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Quoting strings in INF AddReg sections

posted by Martin Rubli at 07:35

The syntax of the INF files controlling Windows driver installation can be a little tricky at times. In this particular case I was trying to add a registry key whose value contains some quoted paths. It took me several attempts to get it right and the help on INF strings sections was also rather cryptic and not very helpful with its lack of examples.

I wanted to create a key with the following value (of course the actual example was slightly different but this will do to illustrate the problem):

"C:\Program Files\MyTool\Run.exe" -datadir"C:\Program Files\MyTool\data\" -debug -title"MyTool" -verbose

Here's the solution (or should I say: the closest I got):

HKLM,Software\Me\MyTool,Command,0x00000000,"""C:\Program Files\MyTool\Run.exe""" -debug -datadir"""C:\Program Files\MyTool\data\""" -title"""MyTool""" -verbose""

The documentation states:

[...] any string [...] that is itself a quoted string, must be enclosed in a pair of double quotation marks characters [...]
The INF parser not only discards the outermost pair of enclosing double quotation marks for any "quoted string" in this section, but also condenses each subsequent sequential pair of double quotation marks into a single double quotation marks character. That is, """some string""" also becomes "some string" when it has been parsed.

The second paragraph is slightly beyond my understanding, in particular considering some of my intermediary test results that you can find at the bottom.

The first paragraph at least explains the double quotes at the end. Inside the string all quotes also need to be tripled.

The beginning of the remains somewhat of a mystery to me. The triple quote at the beginning of the string is converted into a single quote in the registry.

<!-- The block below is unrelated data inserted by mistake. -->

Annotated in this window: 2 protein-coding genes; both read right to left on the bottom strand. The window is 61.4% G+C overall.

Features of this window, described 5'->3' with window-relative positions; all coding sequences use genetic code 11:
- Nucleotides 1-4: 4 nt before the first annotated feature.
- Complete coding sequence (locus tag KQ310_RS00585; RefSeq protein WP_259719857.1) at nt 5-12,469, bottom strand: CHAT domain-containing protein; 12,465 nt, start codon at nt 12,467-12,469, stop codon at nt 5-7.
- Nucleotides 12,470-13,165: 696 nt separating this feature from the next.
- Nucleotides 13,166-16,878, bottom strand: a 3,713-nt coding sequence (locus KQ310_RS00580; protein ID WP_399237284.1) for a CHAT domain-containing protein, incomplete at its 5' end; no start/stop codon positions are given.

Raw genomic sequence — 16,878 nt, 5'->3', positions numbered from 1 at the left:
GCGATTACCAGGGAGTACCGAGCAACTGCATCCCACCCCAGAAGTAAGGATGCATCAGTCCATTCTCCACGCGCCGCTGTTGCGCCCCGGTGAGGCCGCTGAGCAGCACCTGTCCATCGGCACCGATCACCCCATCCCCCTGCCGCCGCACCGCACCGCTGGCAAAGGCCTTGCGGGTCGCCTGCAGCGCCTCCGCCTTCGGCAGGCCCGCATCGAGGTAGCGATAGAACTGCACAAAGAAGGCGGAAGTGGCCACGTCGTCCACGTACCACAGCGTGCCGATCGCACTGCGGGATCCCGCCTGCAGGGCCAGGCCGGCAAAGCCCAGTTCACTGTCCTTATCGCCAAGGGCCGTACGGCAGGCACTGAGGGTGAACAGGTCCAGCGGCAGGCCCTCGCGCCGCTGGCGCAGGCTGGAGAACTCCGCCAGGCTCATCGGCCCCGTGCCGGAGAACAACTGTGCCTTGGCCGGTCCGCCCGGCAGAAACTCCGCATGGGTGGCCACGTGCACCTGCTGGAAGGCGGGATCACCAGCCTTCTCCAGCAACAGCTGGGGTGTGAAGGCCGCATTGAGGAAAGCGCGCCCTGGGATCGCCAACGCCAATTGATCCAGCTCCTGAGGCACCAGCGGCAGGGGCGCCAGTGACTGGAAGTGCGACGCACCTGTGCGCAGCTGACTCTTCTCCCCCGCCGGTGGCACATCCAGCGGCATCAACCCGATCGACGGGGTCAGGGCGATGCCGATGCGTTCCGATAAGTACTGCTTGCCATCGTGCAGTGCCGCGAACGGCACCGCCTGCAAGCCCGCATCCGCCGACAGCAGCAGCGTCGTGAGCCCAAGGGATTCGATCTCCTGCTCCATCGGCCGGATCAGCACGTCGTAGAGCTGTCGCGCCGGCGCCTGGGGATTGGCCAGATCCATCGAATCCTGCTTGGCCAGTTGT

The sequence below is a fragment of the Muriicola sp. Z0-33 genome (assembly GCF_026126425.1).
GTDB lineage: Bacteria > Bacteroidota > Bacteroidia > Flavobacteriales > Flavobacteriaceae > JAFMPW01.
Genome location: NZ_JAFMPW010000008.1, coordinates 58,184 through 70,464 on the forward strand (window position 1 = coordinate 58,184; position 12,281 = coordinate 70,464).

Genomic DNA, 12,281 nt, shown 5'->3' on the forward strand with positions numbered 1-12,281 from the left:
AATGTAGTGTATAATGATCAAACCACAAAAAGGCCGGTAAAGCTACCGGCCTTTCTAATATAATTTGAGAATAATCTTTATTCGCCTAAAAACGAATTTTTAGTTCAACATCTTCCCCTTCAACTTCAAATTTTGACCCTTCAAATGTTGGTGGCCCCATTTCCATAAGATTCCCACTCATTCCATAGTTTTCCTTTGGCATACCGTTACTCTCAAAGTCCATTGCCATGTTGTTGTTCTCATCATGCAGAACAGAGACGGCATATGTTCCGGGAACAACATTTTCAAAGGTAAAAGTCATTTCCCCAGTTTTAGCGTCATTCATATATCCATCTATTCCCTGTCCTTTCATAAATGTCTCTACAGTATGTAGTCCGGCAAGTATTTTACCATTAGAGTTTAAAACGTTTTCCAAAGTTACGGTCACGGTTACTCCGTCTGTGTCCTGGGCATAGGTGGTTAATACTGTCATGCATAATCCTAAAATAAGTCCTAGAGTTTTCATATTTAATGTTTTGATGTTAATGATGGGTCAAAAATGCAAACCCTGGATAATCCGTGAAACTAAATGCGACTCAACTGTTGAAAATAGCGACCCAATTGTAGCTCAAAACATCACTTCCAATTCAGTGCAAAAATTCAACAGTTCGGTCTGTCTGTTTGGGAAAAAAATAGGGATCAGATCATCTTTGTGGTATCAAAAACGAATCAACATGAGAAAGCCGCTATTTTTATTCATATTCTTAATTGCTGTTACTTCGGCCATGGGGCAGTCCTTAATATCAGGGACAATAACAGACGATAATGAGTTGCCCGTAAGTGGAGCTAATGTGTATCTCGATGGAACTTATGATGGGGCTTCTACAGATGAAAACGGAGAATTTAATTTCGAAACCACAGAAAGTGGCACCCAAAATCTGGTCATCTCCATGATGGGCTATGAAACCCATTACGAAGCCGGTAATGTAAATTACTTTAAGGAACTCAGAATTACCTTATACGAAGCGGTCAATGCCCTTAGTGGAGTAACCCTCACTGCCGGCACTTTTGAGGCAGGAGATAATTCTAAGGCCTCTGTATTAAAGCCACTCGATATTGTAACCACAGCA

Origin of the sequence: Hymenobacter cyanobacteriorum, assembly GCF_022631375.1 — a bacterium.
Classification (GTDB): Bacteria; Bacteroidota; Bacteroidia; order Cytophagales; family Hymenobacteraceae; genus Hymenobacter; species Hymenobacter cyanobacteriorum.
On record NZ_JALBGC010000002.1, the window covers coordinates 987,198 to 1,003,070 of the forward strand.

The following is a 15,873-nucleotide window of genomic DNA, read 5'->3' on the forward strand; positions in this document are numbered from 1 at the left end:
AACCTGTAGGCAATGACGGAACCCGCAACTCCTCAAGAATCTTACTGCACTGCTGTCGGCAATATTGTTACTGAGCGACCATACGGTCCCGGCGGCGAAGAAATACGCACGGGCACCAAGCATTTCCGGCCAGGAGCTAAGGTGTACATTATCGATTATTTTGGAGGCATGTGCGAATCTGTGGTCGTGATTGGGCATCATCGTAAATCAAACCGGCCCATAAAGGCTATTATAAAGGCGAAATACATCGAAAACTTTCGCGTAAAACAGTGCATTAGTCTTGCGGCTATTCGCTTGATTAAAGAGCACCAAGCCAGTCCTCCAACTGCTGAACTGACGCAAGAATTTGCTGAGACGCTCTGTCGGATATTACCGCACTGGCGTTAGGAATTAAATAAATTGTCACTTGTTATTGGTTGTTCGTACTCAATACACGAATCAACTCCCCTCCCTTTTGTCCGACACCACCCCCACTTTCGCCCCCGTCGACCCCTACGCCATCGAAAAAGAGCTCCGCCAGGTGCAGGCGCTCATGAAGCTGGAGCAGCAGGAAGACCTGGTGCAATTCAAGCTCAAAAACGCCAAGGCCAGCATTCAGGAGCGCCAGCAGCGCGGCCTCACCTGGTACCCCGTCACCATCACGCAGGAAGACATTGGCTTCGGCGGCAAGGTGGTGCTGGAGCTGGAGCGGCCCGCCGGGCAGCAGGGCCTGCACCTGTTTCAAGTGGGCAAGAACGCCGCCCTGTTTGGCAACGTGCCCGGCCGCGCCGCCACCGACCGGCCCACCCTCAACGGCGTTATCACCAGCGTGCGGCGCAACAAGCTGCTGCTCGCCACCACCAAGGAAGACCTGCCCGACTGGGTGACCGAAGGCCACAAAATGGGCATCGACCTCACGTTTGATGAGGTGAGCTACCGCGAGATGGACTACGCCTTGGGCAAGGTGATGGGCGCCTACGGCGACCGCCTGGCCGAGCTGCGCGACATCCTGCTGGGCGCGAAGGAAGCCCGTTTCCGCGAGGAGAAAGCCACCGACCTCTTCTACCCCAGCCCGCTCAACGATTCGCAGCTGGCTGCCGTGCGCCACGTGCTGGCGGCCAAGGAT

To make matters worse, Microsoft's own ChkInf, which comes with the DDK, doesn't like any of the working solutions. It doesn't accept any less than four quotes at the end of the string. However, with more than two quotes at the end of the string, the resulting registry ends up containing a trailing quote. Anything with two or fewer (one and zero also work but at least seem syntactically incorrect to me) works fine with regard to the end result.

As I promised, here are some of my intermediary results. The slightly simplified AddReg commands and the corresponding result behind the semicolon:

HKLM,,TestA,0x00000000,"""Some string"""              ; "Some string"
HKLM,,TestB,0x00000000,""Some ""quoted"" string""     ; Some string
HKLM,,TestC,0x00000000,""Some "quoted" string""       ; Some string
HKLM,,TestD,0x00000000,""Some \"quoted\" string""     ; Some \quoted\ string
HKLM,,TestE,0x00000000,""Some """quoted""" string""   ; Some "quoted" string

Is anyone wondering why Microsoft didn't just adopt the syntax of one of the many programming languages out there where similar problems are unheard of? The developers could have just copied the code from MSVC (or any of the other hundreds of MS implementations of the same algorithm) and users wouldn't have to even read the documentation. But heaven forbid a win-win situation!

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